“Just our accounts,” Elliott admitted. “Just what we saw. Human experiments. He abducted a friend that… that’s still there. But you have to believe us. You cannot trust Dr. Irons.”

Governor Smith sighed heavily. “Director Carter, what do you think?” she asked, turning to the man to her right. Rob Carter’s voice came through the mask in the hazmat suit. He sounded resigned.

“General McNabb said the same thing to me earlier,” he said.

The Governor ground her teeth. “And you didn’t mention that to me why?”

“I thought I had,” he said.

“No, you did not.” She took a deep breath. “It’s okay, we both know now, and that’s what’s important.”
“General McNabb is very well respected,” Director Carter said. “I think we can trust his judgment.”

“Well, considering the CDC has been working with the man who might have brought on the greatest plague of our lifetime, it’s good to know we can trust someone’s judgment.”

“You just had to get that dig in, didn’t you? Just couldn’t let it go,” the director muttered.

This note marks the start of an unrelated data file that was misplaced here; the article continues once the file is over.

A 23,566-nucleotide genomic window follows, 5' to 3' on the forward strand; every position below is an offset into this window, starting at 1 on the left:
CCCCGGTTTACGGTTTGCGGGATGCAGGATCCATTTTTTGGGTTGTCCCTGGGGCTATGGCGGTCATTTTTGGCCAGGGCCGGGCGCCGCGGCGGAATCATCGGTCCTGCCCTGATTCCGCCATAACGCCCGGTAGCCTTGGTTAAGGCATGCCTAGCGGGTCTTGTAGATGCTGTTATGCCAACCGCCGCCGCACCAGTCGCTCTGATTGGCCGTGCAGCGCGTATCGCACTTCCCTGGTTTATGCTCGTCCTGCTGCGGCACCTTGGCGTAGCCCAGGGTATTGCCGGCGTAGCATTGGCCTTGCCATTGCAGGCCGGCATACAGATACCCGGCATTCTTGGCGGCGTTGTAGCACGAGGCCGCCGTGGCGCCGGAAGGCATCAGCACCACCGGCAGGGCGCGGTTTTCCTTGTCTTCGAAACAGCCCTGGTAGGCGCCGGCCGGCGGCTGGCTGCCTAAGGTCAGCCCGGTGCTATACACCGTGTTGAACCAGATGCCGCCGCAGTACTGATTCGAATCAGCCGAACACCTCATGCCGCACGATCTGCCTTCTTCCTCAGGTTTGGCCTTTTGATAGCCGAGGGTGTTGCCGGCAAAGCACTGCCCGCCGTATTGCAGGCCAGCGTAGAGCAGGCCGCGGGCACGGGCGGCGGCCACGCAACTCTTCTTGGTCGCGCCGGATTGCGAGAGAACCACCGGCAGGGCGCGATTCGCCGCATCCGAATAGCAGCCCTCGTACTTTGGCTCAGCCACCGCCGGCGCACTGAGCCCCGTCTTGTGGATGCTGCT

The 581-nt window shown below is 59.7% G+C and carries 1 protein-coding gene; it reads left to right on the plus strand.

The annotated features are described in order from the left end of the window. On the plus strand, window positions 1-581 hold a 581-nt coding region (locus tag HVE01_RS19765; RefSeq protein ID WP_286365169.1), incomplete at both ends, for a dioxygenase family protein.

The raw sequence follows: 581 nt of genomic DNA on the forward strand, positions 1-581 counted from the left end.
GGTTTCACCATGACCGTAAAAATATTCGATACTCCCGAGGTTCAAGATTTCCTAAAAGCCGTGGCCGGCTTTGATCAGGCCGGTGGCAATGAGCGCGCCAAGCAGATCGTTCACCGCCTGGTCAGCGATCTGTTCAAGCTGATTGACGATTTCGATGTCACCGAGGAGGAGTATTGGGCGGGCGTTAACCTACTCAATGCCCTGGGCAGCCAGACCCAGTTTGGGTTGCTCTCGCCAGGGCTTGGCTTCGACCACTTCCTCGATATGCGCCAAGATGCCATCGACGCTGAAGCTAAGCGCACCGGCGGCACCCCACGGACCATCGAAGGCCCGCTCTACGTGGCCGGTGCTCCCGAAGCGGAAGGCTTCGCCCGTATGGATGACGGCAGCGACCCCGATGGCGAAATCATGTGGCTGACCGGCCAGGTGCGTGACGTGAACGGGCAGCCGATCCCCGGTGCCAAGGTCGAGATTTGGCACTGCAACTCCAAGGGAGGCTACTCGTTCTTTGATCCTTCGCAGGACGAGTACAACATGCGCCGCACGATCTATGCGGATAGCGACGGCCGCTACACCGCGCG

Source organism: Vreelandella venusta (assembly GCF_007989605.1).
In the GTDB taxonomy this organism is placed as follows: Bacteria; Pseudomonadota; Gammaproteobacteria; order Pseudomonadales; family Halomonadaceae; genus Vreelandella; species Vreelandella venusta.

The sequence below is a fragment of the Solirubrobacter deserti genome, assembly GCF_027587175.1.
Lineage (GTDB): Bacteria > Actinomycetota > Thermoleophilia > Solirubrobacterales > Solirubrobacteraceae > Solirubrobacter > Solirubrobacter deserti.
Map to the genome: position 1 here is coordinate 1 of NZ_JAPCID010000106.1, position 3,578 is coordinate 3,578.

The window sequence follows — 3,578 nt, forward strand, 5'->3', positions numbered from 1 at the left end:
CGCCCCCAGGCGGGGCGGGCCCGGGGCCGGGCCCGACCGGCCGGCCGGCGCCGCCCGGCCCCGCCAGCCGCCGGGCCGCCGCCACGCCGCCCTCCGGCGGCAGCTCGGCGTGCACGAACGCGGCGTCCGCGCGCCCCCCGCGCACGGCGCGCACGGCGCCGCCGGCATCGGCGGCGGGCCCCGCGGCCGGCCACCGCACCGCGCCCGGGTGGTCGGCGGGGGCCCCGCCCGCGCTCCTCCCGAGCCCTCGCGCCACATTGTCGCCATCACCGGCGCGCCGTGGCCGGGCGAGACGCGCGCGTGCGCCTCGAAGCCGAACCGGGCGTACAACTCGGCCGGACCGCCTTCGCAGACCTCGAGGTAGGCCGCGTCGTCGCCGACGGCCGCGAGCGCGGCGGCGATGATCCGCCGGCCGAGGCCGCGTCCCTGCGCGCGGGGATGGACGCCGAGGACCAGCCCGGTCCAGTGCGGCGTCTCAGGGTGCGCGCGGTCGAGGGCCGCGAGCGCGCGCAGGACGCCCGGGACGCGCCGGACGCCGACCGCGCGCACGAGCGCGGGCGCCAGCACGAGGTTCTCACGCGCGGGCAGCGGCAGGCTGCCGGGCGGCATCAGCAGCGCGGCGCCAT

Governor Smith ignored him. She turned around, walking almost as fast as she had been, only backwards. She addressed the troops.

“Take these people to the quarters we’ve arranged and make sure they’re comfortable. Get them food and any medical attention they need. Test this boy for a concussion,” she added, nodding to Elliott. Elliott blinked at her and she shrugged. “You were rubbing the back of your head and your eyes are a little glazed. I know the signs.” She addressed the troops again. “Please take Ms. Bait to her room as well and keep a detail outside. You’ll all be debriefed in the morning after you’ve had a chance to rest.”

McNabb stepped forward. “I feel fine, Governor. If you’d care to debrief me now, I’d be happy to do so.”

“Good idea. Director Carter, we have a lot of decisions to make.”

With that, and without another glance at Elliott or the others, she strode away with the general right behind her.

Roger came up behind Elliott and put a hand on his shoulder. Junie’s hand came to rest on the other and despite his anger at her, it was a comfort.

They were back in Washington with his two closest friends. But to Elliott it wasn’t over: they were one feisty redhead short.